Amina Inloes, Amina Inloes is originally from the US and has a PhD in Islamic Studies from the University of Exeter on Shi'a hadith. She is the program leader for the MA Islamic Studies program at the... Answered 1 year ago

It is not compulsory for children to learn the mother tongue of their parents.

However, given that much of the Islamic heritage is expressed in languages such as Urdu, Persian, and Arabic, from a religious perspective, I think it is tremendously helpful for them to have at least some understanding of one or more of the "heritage languages" of the Islamic world. It will help them cement their Islamic identity and feel connected to cultures and practices that are expressed in these languages, as well as have access to teachings, majalis, lectures, etc, that are not available in other languages.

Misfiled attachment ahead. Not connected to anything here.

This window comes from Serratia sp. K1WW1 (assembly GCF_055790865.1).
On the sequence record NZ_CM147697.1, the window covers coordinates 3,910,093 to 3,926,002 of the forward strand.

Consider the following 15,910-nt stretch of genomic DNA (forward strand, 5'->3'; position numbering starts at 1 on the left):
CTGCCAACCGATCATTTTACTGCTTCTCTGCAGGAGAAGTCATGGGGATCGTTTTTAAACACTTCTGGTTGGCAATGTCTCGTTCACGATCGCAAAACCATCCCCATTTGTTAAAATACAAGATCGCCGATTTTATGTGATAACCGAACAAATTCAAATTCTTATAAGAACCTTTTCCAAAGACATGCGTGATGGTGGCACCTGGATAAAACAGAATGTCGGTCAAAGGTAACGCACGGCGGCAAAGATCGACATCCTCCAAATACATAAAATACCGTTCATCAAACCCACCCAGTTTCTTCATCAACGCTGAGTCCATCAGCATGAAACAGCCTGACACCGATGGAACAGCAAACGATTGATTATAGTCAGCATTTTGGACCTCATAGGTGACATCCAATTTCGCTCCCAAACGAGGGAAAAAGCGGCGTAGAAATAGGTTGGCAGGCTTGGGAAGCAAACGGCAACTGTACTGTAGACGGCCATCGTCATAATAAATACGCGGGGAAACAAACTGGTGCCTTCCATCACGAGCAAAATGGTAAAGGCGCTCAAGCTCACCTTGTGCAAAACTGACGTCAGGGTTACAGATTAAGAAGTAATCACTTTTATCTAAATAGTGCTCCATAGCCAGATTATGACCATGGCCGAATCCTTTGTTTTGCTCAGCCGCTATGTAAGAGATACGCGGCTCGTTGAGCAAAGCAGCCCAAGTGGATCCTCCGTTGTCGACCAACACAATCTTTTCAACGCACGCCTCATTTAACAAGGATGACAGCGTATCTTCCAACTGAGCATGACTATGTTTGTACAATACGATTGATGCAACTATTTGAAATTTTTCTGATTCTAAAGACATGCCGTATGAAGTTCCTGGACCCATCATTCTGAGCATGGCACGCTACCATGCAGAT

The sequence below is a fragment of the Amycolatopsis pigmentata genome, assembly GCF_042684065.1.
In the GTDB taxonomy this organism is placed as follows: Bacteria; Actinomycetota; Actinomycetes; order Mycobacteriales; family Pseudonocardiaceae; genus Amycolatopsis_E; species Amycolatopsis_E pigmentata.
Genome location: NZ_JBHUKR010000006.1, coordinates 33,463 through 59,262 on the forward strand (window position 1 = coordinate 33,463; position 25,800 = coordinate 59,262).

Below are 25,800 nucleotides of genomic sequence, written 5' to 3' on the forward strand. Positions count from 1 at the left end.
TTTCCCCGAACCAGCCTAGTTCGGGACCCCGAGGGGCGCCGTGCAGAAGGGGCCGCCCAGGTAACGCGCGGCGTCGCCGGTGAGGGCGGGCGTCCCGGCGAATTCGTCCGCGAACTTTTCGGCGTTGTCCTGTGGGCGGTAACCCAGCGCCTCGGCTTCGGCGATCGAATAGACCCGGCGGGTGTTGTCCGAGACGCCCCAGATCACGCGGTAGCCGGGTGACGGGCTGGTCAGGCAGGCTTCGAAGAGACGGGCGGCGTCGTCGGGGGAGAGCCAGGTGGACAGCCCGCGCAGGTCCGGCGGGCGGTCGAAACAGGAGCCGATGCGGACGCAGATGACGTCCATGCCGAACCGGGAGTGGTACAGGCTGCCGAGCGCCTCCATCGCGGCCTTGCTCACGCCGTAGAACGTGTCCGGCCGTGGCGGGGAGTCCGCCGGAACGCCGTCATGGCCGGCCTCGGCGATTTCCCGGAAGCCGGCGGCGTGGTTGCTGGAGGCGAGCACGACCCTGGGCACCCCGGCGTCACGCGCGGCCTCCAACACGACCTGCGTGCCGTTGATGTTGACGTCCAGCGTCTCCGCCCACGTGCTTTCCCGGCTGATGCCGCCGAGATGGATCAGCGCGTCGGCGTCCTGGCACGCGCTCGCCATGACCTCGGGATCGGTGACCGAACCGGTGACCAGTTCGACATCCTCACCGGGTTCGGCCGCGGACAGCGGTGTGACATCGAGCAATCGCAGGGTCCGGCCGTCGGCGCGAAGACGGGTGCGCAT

Also of course it's good for them to be able to communicate with their relatives.